Warren redistributes solar income
Newton mayor steers city savings to low-income residents
NEWTON MAYOR SETTI WARREN announced a small solar project on Wednesday that will slightly trim the city’s electric bill and funnel the bulk of the savings to about 1,250 low-income residents of the community. The low-income residents will save about $40 to $50 a year, officials said.
The project itself is no different from countless deals municipals have negotiated with solar developers across the state. Most municipalities, however, use the proceeds from these deals to raise revenue or lower city electrical costs for the benefit of all taxpayers. What sets the Newton project apart is Warren’s decision to share most of the savings from the deal directly with low-income residents to help address income inequality in the wealthy Boston suburb.
“This project provides modest, modest, modest relief to some folks that need it the most in our city,” Warren said at a City Hall press conference. “There’s a lot more to do.”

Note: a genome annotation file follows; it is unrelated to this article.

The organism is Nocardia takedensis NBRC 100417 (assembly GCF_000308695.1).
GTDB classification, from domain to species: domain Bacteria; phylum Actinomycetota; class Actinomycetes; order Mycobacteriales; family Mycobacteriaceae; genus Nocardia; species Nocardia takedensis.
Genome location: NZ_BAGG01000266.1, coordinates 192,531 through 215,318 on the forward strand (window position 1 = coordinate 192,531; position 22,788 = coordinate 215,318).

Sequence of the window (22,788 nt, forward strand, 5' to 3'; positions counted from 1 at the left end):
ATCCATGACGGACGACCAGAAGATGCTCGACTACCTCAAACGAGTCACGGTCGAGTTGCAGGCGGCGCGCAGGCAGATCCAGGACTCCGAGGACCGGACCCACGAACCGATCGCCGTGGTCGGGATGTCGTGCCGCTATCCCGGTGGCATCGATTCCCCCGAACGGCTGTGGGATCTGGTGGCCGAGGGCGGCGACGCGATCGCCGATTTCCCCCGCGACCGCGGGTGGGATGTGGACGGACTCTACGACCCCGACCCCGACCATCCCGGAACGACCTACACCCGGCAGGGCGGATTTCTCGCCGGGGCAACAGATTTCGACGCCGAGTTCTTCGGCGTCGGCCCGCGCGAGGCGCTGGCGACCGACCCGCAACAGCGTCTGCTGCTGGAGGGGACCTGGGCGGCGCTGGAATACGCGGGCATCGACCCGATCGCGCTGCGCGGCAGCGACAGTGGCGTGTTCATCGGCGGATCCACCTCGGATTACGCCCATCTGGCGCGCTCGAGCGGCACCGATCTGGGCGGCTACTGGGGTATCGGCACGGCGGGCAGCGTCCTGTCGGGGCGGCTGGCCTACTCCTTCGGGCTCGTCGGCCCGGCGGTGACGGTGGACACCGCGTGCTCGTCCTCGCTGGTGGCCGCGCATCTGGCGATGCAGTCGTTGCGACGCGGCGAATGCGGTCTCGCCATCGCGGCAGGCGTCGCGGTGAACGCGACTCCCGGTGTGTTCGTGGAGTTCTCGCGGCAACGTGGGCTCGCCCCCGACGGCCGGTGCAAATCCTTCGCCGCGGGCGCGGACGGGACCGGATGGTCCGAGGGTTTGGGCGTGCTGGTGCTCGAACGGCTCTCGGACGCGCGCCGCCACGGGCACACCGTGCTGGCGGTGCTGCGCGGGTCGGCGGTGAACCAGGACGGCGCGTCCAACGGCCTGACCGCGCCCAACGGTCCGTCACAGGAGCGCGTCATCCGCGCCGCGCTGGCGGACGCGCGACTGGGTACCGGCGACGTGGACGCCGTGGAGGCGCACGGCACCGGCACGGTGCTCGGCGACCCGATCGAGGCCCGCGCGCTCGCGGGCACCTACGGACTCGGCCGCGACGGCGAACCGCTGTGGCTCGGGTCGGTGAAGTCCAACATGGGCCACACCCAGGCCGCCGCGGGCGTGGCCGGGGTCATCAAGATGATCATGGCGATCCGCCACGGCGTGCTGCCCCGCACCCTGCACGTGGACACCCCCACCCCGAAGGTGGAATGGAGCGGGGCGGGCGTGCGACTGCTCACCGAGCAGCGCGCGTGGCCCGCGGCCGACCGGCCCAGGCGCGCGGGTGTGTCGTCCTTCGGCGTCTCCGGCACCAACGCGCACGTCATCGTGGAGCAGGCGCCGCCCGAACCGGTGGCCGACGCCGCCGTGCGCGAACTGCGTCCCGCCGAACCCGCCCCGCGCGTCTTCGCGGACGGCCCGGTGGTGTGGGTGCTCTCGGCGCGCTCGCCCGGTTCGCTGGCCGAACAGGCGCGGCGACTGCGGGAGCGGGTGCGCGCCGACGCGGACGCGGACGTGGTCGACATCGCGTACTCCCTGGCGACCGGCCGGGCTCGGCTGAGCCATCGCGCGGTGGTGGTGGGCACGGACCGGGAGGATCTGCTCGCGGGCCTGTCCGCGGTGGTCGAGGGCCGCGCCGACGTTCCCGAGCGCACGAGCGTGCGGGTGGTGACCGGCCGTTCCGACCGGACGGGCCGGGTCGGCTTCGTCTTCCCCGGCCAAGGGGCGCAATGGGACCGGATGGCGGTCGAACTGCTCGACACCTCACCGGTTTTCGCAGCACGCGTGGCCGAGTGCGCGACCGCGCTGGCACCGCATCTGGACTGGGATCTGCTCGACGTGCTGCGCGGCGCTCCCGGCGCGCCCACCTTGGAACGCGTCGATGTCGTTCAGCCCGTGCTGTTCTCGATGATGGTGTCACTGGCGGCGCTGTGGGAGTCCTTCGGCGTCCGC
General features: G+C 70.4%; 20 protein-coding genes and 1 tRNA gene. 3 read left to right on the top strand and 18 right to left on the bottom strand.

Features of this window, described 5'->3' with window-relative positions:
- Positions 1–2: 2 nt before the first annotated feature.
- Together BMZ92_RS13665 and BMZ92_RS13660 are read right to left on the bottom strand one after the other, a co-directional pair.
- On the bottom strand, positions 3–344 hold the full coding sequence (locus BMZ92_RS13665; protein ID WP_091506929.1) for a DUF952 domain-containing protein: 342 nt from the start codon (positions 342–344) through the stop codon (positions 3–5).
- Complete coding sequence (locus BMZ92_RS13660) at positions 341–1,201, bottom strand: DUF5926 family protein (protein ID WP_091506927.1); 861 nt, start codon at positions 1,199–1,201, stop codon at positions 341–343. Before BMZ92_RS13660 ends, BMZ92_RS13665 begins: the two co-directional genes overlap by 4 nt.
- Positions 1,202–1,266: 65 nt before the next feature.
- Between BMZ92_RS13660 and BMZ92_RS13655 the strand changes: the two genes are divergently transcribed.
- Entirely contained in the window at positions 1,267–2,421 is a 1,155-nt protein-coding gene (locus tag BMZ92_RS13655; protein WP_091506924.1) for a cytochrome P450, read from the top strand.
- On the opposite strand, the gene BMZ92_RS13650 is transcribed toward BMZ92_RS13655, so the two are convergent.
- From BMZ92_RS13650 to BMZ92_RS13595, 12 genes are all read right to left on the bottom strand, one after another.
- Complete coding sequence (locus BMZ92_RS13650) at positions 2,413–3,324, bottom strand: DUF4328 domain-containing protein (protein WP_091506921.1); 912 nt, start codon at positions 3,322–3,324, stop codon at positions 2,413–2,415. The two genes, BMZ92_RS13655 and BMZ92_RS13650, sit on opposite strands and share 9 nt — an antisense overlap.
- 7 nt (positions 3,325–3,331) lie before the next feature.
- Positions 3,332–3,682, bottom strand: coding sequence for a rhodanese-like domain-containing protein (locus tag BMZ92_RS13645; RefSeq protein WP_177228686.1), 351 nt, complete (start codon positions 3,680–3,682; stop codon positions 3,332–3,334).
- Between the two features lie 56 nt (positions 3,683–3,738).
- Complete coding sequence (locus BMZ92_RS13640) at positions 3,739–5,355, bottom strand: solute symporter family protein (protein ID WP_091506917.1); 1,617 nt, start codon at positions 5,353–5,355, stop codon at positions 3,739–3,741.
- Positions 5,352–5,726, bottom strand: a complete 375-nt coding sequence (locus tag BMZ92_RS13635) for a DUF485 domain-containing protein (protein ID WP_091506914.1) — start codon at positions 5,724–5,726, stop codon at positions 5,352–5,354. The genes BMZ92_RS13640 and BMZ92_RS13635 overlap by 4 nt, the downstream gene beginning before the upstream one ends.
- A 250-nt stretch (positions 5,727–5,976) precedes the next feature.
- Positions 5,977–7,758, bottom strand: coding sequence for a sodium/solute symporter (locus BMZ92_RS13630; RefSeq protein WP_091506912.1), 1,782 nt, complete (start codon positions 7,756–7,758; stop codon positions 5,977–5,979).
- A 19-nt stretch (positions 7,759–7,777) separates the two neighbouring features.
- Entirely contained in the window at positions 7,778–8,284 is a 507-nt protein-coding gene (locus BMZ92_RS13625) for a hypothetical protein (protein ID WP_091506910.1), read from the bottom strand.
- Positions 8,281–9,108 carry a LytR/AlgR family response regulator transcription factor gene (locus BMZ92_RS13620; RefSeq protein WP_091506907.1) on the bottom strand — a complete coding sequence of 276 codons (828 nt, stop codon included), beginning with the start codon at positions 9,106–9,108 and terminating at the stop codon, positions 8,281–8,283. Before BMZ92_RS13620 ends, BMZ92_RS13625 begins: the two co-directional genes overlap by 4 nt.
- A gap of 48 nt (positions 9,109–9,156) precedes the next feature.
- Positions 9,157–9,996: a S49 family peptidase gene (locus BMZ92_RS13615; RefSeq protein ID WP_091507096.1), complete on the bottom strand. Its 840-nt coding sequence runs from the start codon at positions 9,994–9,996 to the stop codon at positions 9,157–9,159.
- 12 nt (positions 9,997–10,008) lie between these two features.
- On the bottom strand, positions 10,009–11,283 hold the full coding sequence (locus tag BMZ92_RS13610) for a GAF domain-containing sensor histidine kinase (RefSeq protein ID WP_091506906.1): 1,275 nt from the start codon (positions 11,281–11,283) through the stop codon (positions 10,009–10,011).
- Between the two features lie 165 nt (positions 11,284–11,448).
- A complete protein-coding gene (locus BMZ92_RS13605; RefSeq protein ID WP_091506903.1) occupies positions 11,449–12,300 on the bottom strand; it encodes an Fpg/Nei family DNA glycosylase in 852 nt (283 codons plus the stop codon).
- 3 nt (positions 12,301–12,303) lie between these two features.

Geri Kantor, senior project development manager for Ameresco, said the company will turn a profit by selling the electricity and taking advantage of state and federal solar subsidies. Electricity from the project is expected to start flowing at the start of 2017.
Newton officials say the city will pay $101,000 to Ameresco for $163,000 worth of net metering credits, which are state-created subsidies that can be used to offset charges on an electric bill. Newton officials said net metering credits worth $60,000 will be distributed to residents who currently receive special discounted rates from Eversource because they qualify for such means-tested public benefits as food stamps or MassHealth.According to a city handout, the Newton residents will see their electric bill drop by $40 to $50 a year, while Newton will garner about $2,000 in savings on its electric tab.
Warren, who many believe has plans to run for higher office, said the project will provide environmental and economic benefits for the city and its residents. But he also said the project will provide direct help to the one in eight Newton households living on less than $25,000 a year and help address income inequality.